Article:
For example, the company has recently established a relationship with Airbus. Although Airbus builds its aeroplanes in Toulouse, the major component assemblies (MCAs) of the planes are constructed at facilities all over Europe. As Airbus does not have storage in Toulouse for huge stockpiles of aeroplane parts, all of the MCAs must arrive in Toulouse together. Airbus tags the MCAs with Ubisense technology, so that Toulouse can track their progress in factories across Europe to ensure that they all arrive in Toulouse at the same time, where they are bolted together and the finished aeroplane is flown off.
In addition to Airbus, the Ubisense technology is used by BMW in several of its car factories, saving time by ensuring that the settings on the various tools used on the line are automatically adjusted as an individual worker moves from car to car along the line. Industry estimates that the Ubisense technology can cut assembly time for each car by as much as ten per cent.
“The goal of the technology is to get the most accurate view of what’s happening, because then the computer can make the most sensible decision about what to do next,” says Dr Ward. “We’re trying to build systems which reduce the amount of human interaction which is required. By taking people out of the loop, you can make a system more error-proof. Getting the maximum visibility over what’s happening in a plant allows for maximum improvements in quality and process speed.”
In just over a decade, the company has grown from four staff to nearly 200, and in addition to its head office and research facilities in Cambridge, it has offices in Paris, Dusseldorf, Denver, Singapore and Seoul.
The company maintains links with the Computer Laboratory, where it originated, collaborating on various research projects. Its technology is manufactured in the UK, at a facility in Bedford.
Ward says it was the characteristics of the Cambridge Cluster which enabled the company to get off the ground in the first place. “Everything we needed to build a successful company was right here, because Cambridge is such an interesting mix of industrial know-how, funding opportunities and academic expertise.”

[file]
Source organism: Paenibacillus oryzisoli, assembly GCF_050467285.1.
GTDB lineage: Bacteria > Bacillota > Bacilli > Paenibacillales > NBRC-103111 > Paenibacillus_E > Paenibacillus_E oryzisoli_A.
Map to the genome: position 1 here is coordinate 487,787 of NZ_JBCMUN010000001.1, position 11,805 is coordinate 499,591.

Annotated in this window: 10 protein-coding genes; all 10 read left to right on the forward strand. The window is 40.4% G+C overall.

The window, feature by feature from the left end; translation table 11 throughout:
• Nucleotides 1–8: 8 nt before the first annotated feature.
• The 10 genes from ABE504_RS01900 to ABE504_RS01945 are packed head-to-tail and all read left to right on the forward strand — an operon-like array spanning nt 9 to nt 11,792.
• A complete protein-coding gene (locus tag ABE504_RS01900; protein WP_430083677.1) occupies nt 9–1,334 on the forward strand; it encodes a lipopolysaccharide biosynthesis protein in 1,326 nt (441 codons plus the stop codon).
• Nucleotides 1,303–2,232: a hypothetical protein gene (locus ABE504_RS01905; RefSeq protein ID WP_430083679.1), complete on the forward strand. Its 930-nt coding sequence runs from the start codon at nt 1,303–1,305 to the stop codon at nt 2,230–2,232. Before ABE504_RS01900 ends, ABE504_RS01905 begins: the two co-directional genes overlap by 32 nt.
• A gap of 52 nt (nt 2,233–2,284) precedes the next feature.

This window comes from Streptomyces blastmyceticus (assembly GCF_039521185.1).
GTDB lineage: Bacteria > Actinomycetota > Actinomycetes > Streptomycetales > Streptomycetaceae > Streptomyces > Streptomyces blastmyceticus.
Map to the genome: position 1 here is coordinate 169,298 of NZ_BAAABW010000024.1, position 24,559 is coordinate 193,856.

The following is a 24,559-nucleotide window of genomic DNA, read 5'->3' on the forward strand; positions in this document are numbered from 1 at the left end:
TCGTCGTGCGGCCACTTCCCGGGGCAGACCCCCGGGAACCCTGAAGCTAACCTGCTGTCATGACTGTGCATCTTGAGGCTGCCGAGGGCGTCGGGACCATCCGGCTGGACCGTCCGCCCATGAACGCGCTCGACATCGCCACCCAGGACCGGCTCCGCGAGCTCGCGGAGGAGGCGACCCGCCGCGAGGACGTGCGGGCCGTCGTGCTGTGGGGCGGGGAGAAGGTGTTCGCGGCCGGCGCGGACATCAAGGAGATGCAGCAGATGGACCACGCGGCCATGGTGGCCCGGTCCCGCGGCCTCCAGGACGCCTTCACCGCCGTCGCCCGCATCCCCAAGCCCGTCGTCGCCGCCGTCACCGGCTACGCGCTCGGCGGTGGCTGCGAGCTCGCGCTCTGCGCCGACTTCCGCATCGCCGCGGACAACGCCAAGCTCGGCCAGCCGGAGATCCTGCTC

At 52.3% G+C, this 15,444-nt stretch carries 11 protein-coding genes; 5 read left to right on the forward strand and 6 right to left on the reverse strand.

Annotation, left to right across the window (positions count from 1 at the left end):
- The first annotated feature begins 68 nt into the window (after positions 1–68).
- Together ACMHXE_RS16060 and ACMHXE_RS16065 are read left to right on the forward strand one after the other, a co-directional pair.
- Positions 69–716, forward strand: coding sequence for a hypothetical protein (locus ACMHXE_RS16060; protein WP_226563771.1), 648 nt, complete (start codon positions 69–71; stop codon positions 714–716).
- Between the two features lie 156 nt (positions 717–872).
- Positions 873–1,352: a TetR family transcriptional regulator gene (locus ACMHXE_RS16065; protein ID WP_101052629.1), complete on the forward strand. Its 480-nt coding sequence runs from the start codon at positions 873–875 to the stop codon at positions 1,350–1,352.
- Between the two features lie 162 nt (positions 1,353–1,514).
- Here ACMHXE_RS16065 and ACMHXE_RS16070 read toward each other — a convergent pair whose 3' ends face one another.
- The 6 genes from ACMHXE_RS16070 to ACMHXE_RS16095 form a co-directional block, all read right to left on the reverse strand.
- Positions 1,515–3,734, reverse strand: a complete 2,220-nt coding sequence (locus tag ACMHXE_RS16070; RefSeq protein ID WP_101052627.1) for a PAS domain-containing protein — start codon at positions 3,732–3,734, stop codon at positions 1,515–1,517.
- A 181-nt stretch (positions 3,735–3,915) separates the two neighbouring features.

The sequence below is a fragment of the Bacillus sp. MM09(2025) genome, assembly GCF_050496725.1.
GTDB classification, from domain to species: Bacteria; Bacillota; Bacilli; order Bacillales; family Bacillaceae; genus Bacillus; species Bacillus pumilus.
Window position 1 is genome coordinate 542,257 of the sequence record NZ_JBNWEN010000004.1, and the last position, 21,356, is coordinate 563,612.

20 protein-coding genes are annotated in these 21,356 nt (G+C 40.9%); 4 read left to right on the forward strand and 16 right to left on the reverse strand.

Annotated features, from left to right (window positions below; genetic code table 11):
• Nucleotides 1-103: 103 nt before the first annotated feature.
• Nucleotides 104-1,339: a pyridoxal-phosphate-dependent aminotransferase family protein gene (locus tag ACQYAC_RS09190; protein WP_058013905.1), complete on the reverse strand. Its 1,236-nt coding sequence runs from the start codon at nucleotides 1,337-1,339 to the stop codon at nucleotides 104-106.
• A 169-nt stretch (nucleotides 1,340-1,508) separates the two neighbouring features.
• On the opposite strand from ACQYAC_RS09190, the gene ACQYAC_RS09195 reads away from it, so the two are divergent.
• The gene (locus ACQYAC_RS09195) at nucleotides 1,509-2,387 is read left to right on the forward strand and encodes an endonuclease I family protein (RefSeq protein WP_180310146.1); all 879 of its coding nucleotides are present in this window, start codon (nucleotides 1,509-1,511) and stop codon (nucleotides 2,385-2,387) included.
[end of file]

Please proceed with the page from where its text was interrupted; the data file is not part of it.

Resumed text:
For more information, contact sarah.collins@admin.cam.ac.uk
- See more at: http://www.cam.ac.uk/research/features/streamlining-manufacturing#sthash.ZQuA7nH5.dpuf

Thursday, October 17, 2013

New YouTube Account

Want to see more Ubisense videos? If so, then be sure to visit our new Ubisense YouTube Account. This channel features our favorite videos in one, easy-to-access spot,  including product demos, interviews, and customer case studies.

Friday, August 30, 2013

myWorld Plays Critical Role in Hurricane Sandy Recovery

Save Time & Increase Productivity with VeroTrack

VeroTrack highlights facilities surveyed and records gas readings and GPS coordinates automatically, eliminating the need to highlight paper maps and manually enter data. The gas leak survey tracking system integrates with a GIS and creates standardized reports and auditable records. Additionally, supervisors can view the status of each field surveyor in near real-time to ascertain progress at any given moment.

Natural gas utilities face increasingly stringent regulations that are requiring them to upgrade their internal systems to comply with standards in a more efficient and cost-effective way. VeroTrack enables natural gas utilities to save significant time and cost associated with surveying and reporting, and helps to ensure compliance with state and federal regulations.